Copied from Forbes with some format editing and notes added.
Rich Karlgaard, 11.19.04, 6:00 AM ET
Peter F. Drucker was born 95 years ago today — can it be possible? — in Vienna.
The universally known writer, thinker and lecturer now is nearly deaf and doesn’t get around like he used to.
He stopped giving media interviews about a year ago.
But in late October, Drucker granted an exception to Forbes.com at the urging of Dr. Rick Warren, the founder and head of the Christian evangelical Saddleback Community Church in Lake Forest, Calif.
The Drucker-Warren relationship may surprise many readers, but it goes back two decades, to when the young minister came to Drucker for advice.
Under Drucker’s tutelage, Warren’s own success as a spiritual entrepreneur has been considerable.
Saddleback has grown to 15,000 members and has helped start another 60 churches throughout the world.
Warren’s 2001 book, The Purpose-Driven Life, is this decade’s best seller with 19.5 million copies sold so far and compiling at the rate of 500,000 per month.
Warren and I met at Drucker’s surprisingly spartan home in Claremont, Calif., on a cloudy Tuesday morning.
We were greeted by Drucker’s wife, Doris, and ushered into the den for what developed into a two-hour conversation.
During the first 30 minutes, Drucker — a religious man himself, albeit of a more muted Episcopalian type as compared to Warren’s exuberant brand of Southern Baptist — advised Warren on the challenges of ministry and church building.
This consultation is one Drucker and Warren have engaged in twice yearly for two decades.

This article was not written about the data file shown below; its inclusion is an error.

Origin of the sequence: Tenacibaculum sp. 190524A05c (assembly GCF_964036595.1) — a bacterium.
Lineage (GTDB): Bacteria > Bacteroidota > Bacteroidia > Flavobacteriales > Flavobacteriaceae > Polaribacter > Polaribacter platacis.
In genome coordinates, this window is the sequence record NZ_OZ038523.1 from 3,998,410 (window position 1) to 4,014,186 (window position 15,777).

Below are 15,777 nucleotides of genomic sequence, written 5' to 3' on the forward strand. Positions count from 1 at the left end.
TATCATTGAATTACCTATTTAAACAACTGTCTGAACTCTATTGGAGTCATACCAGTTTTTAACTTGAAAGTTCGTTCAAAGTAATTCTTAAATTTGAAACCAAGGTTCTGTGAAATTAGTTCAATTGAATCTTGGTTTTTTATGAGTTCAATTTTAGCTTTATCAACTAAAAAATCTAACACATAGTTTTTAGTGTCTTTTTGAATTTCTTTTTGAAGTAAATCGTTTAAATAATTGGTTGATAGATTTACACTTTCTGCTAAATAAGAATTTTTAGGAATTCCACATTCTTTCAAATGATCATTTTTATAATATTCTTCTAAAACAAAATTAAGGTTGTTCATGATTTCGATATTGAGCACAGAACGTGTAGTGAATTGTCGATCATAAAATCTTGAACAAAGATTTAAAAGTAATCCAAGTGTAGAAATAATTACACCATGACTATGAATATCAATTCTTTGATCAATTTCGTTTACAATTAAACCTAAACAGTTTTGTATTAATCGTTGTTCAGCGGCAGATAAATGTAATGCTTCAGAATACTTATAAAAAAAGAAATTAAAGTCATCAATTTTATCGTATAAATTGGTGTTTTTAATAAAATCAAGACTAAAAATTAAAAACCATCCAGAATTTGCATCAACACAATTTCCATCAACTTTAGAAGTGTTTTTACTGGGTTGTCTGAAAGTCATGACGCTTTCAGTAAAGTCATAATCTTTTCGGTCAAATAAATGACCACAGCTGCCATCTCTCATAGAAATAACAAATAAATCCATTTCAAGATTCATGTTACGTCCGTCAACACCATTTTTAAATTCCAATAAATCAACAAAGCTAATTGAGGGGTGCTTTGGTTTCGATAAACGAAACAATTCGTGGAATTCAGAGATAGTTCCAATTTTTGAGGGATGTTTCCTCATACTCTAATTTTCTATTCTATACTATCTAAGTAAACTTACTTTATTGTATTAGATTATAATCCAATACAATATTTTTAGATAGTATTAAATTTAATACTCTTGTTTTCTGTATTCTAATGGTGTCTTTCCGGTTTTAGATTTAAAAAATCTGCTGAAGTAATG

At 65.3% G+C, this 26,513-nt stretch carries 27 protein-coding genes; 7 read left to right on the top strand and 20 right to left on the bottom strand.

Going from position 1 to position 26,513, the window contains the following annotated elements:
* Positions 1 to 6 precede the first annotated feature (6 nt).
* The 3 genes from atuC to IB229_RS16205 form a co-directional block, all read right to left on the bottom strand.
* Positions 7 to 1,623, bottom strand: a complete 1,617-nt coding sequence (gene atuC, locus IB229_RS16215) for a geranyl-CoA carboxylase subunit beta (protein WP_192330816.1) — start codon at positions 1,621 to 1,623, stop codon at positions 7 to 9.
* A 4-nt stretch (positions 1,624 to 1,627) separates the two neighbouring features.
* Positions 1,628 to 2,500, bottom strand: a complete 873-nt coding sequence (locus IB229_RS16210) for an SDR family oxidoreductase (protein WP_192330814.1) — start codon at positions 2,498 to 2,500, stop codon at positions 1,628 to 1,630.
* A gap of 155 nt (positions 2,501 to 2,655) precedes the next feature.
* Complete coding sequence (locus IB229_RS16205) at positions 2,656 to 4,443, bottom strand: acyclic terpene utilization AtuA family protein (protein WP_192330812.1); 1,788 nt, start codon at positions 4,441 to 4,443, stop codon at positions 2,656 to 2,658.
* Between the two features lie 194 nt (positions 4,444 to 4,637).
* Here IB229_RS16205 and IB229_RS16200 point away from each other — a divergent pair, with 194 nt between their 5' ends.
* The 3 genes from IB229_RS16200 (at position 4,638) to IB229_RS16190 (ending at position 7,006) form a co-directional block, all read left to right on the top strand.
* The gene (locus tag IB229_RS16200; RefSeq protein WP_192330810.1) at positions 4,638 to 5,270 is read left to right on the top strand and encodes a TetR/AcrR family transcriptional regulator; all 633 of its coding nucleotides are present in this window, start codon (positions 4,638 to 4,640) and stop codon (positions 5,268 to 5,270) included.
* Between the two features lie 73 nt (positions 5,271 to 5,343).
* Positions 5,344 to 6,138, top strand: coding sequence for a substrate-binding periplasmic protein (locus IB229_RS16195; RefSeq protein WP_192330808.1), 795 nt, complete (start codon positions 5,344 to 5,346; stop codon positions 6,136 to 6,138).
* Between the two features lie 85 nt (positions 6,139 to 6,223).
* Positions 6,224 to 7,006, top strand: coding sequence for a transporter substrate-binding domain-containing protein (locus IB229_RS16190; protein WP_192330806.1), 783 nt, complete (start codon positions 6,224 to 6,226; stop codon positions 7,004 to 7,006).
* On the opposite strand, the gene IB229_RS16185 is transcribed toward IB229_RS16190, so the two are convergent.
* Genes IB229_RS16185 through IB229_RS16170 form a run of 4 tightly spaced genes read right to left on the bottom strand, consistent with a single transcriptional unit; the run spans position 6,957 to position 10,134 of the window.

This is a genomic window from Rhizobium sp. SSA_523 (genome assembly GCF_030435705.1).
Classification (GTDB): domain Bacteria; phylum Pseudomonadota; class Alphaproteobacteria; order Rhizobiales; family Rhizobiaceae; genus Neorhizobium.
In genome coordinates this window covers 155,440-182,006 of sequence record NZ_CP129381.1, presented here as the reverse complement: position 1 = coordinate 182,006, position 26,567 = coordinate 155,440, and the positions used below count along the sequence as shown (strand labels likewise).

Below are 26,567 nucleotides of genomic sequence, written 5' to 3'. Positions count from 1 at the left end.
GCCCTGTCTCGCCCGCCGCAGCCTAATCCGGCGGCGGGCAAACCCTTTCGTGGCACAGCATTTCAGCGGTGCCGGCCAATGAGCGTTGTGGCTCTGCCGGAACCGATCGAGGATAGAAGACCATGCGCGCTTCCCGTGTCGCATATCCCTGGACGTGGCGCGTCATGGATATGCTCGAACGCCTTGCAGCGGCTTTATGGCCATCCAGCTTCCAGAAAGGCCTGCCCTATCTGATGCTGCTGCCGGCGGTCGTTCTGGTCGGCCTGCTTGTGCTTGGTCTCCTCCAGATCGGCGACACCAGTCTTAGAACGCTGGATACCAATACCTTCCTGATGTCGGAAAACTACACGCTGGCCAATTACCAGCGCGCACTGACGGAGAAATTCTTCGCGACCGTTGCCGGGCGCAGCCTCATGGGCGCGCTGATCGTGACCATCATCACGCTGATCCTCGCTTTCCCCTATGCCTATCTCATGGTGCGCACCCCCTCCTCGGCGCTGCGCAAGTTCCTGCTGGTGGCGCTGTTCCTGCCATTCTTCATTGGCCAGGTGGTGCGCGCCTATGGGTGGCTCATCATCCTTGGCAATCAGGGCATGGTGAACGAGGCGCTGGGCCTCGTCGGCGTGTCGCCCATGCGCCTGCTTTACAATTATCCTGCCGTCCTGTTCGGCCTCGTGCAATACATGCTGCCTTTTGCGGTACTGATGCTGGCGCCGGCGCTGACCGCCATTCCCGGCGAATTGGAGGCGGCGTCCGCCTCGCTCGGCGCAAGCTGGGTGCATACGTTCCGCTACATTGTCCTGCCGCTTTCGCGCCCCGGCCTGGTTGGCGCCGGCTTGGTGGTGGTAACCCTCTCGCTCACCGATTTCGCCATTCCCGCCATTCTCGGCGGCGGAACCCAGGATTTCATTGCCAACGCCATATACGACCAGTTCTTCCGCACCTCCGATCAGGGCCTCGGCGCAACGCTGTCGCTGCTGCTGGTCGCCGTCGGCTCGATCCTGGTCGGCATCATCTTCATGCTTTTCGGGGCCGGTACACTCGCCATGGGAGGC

For the last 90 minutes we moved to broader topics.
Below are (some of ) Drucker’s thoughts on leadership.
(Drucker’s official biography.)
Successful leaders don’t start out asking, “What do I want to do?”
They ask, “What needs to be done?”
Then they ask, “Of those things that would make a difference, which are right for me?”
They don’t tackle things they aren’t good at.
They make sure other necessities get done, but not by them.
Successful leaders make sure that they succeed! They are not afraid of strength in others.
Andrew Carnegie wanted to put on his gravestone, “Here lies a man who knew how to put into his service more able men than he was himself.” (calendarize this?)
See the secret office
The Effective Executive
Effective leaders check their performance.
They write down, “What do I hope to achieve if I take on this assignment?”
They put away their goals for six months and then come back and check their performance against goals.
This way, they find out what they do well and what they do poorly.
They also find out whether they picked the truly important things to do.
I’ve seen a great many people who are exceedingly good at execution, but exceedingly poor at picking the important things.
They are magnificent at getting the unimportant things done.
They have an impressive record of achievement on trivial matters.
Leaders communicate in the sense that people around them know what they are trying to do.